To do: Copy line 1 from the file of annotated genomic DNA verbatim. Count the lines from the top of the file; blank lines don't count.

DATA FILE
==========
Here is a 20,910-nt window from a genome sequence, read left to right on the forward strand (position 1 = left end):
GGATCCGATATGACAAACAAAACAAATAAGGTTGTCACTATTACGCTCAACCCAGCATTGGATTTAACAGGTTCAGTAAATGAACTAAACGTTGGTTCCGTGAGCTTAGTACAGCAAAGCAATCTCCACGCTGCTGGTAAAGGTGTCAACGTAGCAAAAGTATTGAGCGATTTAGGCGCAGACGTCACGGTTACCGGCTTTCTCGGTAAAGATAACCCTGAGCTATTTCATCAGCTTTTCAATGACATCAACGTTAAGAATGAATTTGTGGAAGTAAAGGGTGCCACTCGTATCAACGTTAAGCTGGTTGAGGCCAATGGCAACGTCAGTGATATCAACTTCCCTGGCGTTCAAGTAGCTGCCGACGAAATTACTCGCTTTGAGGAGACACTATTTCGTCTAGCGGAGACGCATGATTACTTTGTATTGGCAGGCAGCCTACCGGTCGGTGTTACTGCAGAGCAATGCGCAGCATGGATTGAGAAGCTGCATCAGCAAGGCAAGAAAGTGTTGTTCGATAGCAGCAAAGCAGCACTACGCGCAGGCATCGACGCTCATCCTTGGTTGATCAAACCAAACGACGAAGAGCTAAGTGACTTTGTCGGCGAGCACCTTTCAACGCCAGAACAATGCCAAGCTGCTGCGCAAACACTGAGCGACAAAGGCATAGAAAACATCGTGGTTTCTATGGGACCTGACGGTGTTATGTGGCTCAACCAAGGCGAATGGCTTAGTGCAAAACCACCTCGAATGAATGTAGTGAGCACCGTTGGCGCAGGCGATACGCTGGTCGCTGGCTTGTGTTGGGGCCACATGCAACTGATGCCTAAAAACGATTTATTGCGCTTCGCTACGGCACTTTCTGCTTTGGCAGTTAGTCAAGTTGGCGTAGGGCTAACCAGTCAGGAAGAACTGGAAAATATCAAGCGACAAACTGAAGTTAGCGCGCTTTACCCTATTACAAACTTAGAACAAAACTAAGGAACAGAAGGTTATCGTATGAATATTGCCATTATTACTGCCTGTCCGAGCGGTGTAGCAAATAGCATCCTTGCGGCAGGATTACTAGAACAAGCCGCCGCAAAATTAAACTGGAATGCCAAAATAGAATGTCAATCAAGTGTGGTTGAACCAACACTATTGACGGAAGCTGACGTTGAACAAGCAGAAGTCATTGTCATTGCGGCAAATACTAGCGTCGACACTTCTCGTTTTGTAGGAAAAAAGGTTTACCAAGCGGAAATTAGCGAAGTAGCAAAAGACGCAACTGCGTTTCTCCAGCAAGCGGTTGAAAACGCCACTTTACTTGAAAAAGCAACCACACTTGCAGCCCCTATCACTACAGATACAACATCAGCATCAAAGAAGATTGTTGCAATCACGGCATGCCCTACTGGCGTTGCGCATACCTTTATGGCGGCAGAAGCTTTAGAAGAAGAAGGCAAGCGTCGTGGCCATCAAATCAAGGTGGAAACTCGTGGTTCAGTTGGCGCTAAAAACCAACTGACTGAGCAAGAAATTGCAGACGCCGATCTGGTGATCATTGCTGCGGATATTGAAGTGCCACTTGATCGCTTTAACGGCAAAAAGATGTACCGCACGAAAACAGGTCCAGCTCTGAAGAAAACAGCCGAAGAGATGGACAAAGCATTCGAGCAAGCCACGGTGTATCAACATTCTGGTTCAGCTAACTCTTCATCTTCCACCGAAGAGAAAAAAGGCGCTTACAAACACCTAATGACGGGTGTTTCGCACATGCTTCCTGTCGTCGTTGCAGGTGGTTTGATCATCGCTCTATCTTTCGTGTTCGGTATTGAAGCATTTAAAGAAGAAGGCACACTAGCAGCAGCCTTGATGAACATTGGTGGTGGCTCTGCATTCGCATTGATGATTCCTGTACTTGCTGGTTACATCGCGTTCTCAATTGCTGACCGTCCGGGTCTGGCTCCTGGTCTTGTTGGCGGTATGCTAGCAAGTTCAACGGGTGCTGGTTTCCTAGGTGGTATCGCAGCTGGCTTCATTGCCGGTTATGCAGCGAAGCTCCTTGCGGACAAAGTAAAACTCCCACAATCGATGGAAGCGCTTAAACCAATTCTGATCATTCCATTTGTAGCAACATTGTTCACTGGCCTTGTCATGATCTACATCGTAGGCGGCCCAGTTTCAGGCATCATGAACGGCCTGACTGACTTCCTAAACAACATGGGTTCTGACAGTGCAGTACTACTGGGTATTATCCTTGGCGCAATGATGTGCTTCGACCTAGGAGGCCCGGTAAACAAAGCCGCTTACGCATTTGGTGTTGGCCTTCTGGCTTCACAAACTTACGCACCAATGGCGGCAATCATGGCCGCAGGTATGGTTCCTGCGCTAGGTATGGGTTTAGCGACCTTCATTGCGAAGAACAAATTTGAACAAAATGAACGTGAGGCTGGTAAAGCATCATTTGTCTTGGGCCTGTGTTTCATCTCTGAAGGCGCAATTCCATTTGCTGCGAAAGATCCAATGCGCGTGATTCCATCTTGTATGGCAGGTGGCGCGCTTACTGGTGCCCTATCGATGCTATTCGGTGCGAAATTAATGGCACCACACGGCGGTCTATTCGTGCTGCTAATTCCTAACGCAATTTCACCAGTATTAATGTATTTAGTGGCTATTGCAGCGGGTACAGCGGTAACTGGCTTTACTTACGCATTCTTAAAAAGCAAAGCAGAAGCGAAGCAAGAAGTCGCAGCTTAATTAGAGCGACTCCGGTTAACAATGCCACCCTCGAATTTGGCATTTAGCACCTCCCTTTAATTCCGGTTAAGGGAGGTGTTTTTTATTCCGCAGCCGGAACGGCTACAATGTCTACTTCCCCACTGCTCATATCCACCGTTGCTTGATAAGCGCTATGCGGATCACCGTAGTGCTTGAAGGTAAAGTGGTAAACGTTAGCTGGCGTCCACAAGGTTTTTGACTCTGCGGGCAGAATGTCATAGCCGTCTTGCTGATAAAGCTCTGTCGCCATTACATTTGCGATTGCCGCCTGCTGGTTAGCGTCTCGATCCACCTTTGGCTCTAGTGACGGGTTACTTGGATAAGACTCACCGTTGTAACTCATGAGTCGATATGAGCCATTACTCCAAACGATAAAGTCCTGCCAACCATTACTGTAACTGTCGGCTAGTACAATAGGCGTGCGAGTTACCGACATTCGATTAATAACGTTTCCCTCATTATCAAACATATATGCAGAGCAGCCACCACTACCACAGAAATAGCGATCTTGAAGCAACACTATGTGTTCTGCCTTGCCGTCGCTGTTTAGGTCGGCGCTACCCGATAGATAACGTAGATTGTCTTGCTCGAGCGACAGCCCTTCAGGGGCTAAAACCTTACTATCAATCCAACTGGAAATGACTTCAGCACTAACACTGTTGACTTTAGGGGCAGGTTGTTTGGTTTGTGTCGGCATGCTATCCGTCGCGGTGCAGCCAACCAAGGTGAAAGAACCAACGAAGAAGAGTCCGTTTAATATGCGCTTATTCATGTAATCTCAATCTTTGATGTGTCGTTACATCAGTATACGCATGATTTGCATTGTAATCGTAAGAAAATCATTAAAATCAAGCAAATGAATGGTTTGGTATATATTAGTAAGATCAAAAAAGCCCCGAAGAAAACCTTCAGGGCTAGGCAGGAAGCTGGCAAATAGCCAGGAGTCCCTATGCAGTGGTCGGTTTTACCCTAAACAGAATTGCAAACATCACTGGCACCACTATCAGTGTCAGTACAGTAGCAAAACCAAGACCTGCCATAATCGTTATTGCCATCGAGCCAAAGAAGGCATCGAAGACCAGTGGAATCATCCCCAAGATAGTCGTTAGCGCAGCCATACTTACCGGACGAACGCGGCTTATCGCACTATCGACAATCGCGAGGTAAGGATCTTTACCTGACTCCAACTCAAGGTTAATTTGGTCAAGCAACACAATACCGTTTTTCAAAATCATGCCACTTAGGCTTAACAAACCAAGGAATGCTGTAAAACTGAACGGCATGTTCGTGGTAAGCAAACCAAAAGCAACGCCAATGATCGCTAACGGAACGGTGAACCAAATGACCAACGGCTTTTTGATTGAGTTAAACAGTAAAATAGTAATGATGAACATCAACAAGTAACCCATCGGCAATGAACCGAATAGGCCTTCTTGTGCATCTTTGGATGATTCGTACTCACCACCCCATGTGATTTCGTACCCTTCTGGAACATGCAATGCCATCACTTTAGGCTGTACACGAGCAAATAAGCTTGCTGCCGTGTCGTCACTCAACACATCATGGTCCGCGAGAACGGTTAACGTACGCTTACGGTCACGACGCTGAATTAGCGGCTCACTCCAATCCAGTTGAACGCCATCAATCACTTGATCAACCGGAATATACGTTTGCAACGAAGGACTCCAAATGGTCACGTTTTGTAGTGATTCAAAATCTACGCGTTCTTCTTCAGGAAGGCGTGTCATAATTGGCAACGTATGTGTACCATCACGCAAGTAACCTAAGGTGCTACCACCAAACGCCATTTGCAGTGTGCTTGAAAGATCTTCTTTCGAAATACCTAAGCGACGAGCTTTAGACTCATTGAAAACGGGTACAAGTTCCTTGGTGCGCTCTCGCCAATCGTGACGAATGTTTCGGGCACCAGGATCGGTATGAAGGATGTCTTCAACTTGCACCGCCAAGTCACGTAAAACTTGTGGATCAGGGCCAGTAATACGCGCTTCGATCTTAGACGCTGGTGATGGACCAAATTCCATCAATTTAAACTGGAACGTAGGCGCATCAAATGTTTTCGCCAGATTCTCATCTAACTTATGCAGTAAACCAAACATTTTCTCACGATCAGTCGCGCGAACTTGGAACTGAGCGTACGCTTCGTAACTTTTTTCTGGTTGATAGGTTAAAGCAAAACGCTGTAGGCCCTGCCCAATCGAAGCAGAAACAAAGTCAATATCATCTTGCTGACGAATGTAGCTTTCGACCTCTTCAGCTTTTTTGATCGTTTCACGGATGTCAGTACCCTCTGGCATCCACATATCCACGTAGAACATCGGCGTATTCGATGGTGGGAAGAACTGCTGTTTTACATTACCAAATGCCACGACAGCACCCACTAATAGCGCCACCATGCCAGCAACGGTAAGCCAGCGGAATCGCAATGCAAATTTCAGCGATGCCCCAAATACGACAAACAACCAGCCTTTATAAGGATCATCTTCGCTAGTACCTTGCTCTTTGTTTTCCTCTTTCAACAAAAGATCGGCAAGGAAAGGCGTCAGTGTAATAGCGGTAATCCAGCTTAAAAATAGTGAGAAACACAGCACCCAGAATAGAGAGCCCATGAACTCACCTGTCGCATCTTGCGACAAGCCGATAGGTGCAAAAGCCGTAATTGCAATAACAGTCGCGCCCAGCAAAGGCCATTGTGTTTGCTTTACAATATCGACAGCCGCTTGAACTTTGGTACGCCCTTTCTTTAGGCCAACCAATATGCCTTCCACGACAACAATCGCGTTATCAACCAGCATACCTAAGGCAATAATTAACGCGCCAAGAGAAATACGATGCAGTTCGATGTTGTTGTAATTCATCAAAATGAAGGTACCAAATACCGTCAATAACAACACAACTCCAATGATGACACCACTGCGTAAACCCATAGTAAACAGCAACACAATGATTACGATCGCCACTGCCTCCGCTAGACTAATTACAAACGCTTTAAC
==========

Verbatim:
Here is a 20,910-nt window from a genome sequence, read left to right on the forward strand (position 1 = left end):